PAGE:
As with the best of jazz musicians, Leonhardt, who's been playing more than a quarter of a century. relies on emaculate timing as his hands float over the keyboard like a hushed breeze. When he plays such gems as "The Very Thought Of You" or the haunting "If You Never Come To Me" his notes linger, the space between them long enough for deep sighs and kisses. It's playing with studied passion and measured grace.
On his latest album "A Time For Love" Leonhardt is paired with jazz stylist Nancy Reed whose vocals have a timeless quality, rich and full like a dark burgundy. Together the two cover classic love tunes with spare arrangements that emphasize Reed's burnished vocals and Leonhardt's lithe and supple playing.
Listening to the 14 cuts of "A Time For Love" as Reed's Voice and Leonhardt's playing seem to fuse together, It is hard not to believe that the time is right for David Leonhardt. Certainly the time is right for jazz fans seeking a musician who loves his craft.
The Express Times Todd Dawson
When incredible pianist David Leonhardt's Trio took part in last year's "Lake George Jazz Weekend," he galvanized the audience into waves of applause and a standing ovation! Departure, on Big Band Records, finds Leonhardt's adventurous spirit launching a musical journey past the stereotypical labels associated with music. The seven originals and three rearranged standards showcase the impressive piano mastery of this musician's musician. Through his many years as both a pianist and an arranger, with jazz vocal legend, Jon Hendricks and saxophonist, David "Fathead" Newman, among other notables, Leonhardt has emerged with a phenomenal recording. Assembling an all-star crew, including trumpeter Eddie Henderson and trombonist Robin Eubanks, David presents a mature and serious outing worth seeking out.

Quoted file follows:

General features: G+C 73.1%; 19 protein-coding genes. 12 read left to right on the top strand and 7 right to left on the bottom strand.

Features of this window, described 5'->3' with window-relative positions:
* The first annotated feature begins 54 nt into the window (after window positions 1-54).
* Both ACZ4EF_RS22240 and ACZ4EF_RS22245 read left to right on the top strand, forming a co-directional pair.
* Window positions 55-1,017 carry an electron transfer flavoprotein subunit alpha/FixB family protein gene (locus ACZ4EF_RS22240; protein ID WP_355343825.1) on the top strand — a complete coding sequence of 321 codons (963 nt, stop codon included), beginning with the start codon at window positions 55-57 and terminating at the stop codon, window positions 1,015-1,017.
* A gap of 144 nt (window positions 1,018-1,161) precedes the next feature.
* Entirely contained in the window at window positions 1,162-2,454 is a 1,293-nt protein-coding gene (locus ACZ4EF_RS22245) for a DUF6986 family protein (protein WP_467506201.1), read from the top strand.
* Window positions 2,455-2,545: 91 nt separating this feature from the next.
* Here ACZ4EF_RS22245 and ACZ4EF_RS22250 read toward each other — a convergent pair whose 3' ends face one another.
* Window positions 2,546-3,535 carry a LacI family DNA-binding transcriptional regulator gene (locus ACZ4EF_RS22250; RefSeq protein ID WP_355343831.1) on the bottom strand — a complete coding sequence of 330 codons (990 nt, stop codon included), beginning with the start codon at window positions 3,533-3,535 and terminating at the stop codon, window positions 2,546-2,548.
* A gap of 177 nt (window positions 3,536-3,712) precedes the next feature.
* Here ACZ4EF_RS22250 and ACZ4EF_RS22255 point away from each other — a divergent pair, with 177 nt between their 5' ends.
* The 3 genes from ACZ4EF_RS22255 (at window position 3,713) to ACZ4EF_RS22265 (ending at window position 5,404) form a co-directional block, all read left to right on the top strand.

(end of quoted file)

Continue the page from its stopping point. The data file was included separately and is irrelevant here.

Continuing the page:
The Source Andrzej Pilarczyk
There’s plenty of jazz Christmas albums out there. But this new self-published CD is the best in this genre I’ve heard this season so far. Leonhardt says in the notes that his band has been together for some years and plays these tunes every holiday season. (I empathize: at this time of year I like to play the only one I do a jazz version of - We Three Kings.) His enjoyment of them comes thru - I don’t get the feeling this disc came about due to pressure from his record company (since there isn’t any, really). McKenna is a fine saxist, and although I tend to prefer all-instrumental Christmas jazz, Nancy Reed’s a good vocalist in these standards. The sound is thoroughly professional.
Audiophile Audition John Henry
My recent survey of jazz is not just a stroll down Memory Lane. Taking a cue from Jazz at Lincoln Center, I want to swing into the twenty-first century, and I’ve discovered a few new jazz musicians whose work I enjoy. The pianist David Leonhardt is one of them.